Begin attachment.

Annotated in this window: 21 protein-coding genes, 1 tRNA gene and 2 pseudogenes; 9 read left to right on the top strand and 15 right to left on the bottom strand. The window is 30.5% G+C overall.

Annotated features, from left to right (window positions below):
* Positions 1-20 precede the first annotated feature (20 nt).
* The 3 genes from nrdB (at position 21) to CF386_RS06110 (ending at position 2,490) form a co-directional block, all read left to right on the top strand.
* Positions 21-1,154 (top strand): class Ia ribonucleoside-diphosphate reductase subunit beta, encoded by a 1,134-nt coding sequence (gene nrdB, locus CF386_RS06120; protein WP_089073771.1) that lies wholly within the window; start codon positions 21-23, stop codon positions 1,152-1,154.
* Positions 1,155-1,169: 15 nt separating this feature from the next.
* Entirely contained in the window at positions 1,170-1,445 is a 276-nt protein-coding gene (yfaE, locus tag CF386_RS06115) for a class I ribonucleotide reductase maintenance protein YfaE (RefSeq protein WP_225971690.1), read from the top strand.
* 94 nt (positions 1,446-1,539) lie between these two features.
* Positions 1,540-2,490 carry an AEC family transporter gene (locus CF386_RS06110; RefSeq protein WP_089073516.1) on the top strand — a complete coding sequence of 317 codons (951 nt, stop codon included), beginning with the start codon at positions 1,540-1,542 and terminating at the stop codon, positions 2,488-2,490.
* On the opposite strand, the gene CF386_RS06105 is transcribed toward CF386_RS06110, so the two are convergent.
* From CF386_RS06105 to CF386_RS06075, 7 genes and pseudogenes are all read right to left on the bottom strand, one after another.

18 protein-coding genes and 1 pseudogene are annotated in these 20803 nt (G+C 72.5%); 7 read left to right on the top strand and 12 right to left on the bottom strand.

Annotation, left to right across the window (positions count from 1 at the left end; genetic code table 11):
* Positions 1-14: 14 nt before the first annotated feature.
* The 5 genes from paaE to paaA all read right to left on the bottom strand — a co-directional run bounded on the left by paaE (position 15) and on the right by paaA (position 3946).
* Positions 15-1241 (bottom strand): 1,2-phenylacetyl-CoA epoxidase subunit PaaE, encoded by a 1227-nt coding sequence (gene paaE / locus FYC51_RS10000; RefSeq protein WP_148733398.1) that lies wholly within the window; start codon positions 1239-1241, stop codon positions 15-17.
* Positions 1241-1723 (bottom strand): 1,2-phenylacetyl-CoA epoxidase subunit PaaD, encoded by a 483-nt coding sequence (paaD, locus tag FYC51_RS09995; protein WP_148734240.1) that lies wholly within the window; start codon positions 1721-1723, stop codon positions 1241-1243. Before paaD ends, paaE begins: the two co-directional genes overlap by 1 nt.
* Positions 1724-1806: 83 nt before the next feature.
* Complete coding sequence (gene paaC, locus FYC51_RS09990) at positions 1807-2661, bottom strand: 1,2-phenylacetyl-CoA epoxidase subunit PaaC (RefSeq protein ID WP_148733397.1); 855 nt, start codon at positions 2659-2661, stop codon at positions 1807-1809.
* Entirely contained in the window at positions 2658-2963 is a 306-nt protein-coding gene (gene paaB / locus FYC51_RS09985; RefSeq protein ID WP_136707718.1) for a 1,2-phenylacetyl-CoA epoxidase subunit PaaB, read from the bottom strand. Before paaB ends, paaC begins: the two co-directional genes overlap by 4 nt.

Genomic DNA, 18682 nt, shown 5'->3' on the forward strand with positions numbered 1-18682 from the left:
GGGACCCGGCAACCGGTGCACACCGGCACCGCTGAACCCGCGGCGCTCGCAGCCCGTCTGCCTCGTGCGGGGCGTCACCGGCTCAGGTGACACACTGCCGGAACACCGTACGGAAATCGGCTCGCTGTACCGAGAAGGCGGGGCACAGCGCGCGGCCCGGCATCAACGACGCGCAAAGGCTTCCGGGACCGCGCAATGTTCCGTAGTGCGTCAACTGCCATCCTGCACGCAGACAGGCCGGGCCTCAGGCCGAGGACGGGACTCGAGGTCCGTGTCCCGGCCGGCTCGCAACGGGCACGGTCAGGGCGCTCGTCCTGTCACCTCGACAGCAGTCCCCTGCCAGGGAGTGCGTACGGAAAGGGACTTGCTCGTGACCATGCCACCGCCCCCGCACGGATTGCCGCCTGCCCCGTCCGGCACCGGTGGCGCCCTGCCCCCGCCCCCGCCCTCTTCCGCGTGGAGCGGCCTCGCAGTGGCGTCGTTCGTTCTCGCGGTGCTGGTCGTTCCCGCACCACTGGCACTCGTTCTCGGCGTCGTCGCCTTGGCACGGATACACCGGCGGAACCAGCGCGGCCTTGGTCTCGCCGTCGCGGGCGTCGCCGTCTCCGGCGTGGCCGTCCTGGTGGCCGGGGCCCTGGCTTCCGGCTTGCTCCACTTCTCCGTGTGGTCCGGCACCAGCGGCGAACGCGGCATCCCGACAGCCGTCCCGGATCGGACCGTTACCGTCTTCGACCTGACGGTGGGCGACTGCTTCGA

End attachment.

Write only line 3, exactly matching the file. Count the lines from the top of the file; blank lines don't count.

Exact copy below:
* Positions 1-20 precede the first annotated feature (20 nt).